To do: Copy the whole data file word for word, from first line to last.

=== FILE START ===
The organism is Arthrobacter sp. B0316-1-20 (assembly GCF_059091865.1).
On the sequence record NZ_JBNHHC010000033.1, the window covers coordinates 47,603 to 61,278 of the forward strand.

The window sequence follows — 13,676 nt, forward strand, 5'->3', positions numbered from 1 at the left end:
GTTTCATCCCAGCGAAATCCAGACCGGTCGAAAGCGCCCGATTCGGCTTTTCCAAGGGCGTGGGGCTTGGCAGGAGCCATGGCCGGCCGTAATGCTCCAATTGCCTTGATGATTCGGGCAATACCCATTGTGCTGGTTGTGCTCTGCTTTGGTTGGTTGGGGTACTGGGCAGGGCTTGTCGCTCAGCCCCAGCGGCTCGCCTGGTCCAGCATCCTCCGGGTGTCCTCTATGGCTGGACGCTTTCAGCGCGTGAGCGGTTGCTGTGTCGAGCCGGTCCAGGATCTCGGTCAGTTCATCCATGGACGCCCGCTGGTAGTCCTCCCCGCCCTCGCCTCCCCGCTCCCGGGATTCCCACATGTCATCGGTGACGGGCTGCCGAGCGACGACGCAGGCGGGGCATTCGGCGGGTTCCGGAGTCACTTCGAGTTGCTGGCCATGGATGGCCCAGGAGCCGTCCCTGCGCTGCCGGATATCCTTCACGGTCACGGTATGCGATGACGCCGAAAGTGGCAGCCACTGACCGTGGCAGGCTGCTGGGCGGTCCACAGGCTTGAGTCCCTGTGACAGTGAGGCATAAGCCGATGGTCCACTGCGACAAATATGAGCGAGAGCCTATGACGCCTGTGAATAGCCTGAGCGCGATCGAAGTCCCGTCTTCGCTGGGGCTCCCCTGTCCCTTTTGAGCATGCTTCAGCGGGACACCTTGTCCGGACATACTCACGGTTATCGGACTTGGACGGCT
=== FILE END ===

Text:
The organism is Arthrobacter sp. B0316-1-20 (assembly GCF_059091865.1).
On the sequence record NZ_JBNHHC010000033.1, the window covers coordinates 47,603 to 61,278 of the forward strand.

The window sequence follows — 13,676 nt, forward strand, 5'->3', positions numbered from 1 at the left end:
GTTTCATCCCAGCGAAATCCAGACCGGTCGAAAGCGCCCGATTCGGCTTTTCCAAGGGCGTGGGGCTTGGCAGGAGCCATGGCCGGCCGTAATGCTCCAATTGCCTTGATGATTCGGGCAATACCCATTGTGCTGGTTGTGCTCTGCTTTGGTTGGTTGGGGTACTGGGCAGGGCTTGTCGCTCAGCCCCAGCGGCTCGCCTGGTCCAGCATCCTCCGGGTGTCCTCTATGGCTGGACGCTTTCAGCGCGTGAGCGGTTGCTGTGTCGAGCCGGTCCAGGATCTCGGTCAGTTCATCCATGGACGCCCGCTGGTAGTCCTCCCCGCCCTCGCCTCCCCGCTCCCGGGATTCCCACATGTCATCGGTGACGGGCTGCCGAGCGACGACGCAGGCGGGGCATTCGGCGGGTTCCGGAGTCACTTCGAGTTGCTGGCCATGGATGGCCCAGGAGCCGTCCCTGCGCTGCCGGATATCCTTCACGGTCACGGTATGCGATGACGCCGAAAGTGGCAGCCACTGACCGTGGCAGGCTGCTGGGCGGTCCACAGGCTTGAGTCCCTGTGACAGTGAGGCATAAGCCGATGGTCCACTGCGACAAATATGAGCGAGAGCCTATGACGCCTGTGAATAGCCTGAGCGCGATCGAAGTCCCGTCTTCGCTGGGGCTCCCCTGTCCCTTTTGAGCATGCTTCAGCGGGACACCTTGTCCGGACATACTCACGGTTATCGGACTTGGACGGCT